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Panclastites are a class of Sprengel explosives similar to oxyliquits. They were first suggested in 1881 by Eugène Turpin, a French chemist. They are a mixture of liquid dinitrogen tetroxide serving as oxidizer with a suitable fuel, e.g. carbon disulfide, in the 3:2 volume ratio. [1] Other fuel being used is nitrobenzene.[1] Possible alternative fuels are e.g. nitrotoluene, gasoline, nitromethane, or halocarbons.

Panclastites are shock-sensitive and difficult to handle, requiring their mixing immediately before use; also the dinitrogen tetroxide is highly corrosive and explodes in contact with some chemicals. Despite their brisance and detonation velocity being comparable with TNT, panclastites have virtually no use today.

During World War I, due to shortages of other explosives, French used some panclastite-class mixtures, which they called anilites, in small aircraft bombs. The mixing of the chemicals was triggered by airflow spinning a propeller on the nose of the bomb after it was dropped, mixing the previously separated chemicals inside. The resulting mixture was so sensitive the bombs did not need a fuze to explode on impact.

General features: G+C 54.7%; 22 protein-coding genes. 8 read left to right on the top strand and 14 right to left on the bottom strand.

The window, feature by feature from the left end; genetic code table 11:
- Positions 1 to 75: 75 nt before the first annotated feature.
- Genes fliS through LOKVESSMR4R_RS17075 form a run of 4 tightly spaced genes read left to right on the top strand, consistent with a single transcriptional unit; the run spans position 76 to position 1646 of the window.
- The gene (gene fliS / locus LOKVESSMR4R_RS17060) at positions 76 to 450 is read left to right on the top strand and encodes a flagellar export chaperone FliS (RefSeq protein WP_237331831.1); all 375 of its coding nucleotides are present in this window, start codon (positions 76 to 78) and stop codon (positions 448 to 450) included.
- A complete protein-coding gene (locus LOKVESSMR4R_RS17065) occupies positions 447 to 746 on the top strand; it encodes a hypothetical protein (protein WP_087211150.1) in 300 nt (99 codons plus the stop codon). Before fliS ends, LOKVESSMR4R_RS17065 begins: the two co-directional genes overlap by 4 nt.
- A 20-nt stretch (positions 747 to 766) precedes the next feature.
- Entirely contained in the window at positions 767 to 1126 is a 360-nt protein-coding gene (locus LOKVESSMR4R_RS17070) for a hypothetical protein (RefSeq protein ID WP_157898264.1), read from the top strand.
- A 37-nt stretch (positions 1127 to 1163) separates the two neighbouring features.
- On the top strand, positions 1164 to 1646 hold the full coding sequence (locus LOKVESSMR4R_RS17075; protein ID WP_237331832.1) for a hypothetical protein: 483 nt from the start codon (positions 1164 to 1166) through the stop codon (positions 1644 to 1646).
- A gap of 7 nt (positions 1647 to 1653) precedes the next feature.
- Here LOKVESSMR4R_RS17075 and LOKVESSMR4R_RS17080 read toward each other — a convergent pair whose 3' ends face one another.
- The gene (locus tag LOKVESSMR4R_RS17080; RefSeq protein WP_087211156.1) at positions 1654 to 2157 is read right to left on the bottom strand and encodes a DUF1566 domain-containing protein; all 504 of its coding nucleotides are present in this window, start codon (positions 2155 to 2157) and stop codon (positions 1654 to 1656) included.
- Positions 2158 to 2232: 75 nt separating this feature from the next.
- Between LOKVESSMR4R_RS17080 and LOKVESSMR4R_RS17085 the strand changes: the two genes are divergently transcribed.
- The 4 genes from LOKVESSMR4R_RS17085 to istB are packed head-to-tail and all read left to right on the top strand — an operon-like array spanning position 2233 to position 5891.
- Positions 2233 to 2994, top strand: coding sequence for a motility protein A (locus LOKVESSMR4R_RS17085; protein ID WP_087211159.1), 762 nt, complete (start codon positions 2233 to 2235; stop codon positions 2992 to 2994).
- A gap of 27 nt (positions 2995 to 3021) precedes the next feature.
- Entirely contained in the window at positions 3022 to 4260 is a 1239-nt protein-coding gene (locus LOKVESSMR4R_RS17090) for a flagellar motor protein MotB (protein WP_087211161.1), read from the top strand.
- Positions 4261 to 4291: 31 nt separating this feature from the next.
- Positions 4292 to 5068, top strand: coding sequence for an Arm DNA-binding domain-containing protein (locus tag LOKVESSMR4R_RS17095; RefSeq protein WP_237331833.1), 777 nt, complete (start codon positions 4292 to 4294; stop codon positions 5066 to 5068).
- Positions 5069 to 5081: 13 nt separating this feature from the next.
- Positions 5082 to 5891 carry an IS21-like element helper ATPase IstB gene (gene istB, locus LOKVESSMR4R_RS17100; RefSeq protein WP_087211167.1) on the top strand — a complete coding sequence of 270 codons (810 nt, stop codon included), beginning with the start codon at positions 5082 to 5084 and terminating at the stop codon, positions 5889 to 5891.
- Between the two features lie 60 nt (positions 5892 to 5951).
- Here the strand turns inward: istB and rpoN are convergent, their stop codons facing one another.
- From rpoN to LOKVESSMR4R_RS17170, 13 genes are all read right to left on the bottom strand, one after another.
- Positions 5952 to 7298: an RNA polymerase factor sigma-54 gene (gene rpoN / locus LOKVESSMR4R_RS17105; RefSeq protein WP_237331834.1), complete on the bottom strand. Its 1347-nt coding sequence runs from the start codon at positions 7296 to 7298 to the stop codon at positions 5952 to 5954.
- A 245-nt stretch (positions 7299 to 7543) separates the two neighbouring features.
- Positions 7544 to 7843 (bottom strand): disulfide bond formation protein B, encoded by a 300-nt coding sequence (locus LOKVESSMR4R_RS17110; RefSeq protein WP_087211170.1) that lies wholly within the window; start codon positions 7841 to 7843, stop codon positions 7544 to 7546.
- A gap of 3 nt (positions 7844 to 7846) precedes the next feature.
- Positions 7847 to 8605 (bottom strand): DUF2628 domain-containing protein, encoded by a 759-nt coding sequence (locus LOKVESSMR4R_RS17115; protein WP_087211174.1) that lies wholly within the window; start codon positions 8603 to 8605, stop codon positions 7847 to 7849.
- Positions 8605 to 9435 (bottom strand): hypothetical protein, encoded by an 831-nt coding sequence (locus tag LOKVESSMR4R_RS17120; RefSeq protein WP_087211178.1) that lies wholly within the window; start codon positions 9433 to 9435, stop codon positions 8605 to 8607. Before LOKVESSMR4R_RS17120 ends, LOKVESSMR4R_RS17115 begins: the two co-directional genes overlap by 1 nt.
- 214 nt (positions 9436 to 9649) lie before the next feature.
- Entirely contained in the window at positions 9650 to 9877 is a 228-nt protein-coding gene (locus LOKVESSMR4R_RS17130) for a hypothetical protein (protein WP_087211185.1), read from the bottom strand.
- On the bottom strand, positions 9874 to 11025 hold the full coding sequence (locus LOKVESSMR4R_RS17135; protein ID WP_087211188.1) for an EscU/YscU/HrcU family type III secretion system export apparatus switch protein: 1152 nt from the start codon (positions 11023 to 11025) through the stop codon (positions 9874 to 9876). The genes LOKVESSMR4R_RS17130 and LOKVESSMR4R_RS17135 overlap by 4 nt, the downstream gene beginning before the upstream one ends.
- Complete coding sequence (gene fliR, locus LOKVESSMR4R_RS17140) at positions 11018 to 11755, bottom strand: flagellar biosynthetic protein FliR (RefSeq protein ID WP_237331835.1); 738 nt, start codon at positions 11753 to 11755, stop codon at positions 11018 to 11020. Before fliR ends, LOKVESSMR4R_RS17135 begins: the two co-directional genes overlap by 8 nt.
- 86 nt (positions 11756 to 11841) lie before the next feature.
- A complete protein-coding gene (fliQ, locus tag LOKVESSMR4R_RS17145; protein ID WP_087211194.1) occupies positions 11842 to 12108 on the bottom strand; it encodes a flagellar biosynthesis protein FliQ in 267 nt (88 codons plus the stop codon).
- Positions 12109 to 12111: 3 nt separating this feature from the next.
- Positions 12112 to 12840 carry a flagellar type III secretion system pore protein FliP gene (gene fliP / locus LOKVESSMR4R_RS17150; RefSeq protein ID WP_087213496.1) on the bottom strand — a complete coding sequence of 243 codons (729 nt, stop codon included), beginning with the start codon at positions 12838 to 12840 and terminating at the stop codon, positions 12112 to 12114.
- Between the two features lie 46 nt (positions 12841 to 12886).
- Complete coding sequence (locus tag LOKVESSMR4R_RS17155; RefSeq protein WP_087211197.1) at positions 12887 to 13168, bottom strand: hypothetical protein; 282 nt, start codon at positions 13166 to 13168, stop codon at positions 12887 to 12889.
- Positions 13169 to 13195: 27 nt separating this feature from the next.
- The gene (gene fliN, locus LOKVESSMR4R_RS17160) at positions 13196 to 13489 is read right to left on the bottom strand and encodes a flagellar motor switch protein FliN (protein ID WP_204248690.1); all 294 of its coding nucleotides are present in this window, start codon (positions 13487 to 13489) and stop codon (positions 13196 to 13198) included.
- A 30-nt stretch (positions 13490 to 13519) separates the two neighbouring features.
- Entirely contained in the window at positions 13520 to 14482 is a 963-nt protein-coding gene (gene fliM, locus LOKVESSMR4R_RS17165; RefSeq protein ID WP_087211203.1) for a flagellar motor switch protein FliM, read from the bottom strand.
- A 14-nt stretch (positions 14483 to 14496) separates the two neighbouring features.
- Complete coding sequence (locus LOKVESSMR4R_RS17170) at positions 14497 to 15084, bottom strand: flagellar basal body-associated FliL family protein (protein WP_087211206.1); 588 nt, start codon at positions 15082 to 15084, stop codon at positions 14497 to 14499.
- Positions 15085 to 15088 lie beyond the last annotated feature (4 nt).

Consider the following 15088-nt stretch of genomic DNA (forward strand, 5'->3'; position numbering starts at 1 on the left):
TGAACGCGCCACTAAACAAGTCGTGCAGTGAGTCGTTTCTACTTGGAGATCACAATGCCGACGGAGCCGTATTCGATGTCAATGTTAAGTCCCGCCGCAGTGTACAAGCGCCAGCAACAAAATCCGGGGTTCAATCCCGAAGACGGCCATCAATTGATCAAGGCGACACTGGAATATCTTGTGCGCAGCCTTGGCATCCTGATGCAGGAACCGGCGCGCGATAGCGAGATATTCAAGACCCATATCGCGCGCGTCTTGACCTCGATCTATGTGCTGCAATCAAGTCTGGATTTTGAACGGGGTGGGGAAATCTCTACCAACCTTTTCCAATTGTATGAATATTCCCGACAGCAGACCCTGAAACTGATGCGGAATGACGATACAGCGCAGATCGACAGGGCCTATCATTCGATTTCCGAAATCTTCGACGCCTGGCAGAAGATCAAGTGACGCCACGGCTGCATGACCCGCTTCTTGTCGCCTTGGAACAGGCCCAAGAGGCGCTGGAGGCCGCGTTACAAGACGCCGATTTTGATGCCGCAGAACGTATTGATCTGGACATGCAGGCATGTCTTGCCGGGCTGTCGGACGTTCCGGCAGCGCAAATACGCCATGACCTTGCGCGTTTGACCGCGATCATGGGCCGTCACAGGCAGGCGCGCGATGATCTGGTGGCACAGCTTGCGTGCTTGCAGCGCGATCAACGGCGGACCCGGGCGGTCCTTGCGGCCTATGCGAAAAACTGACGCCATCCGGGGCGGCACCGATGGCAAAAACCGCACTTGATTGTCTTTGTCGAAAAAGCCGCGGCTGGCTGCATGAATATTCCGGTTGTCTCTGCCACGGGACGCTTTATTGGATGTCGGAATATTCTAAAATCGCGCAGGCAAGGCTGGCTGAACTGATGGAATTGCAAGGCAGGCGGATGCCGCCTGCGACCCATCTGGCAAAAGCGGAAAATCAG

In the 1880s, Germans were testing torpedoes with panclastite warhead. Carbon disulfide and nitrogen tetroxide were stored in separate glass compartments, which were broken when the torpedo was launched and the chemicals mixed, and later were detonated by a contact fuse.


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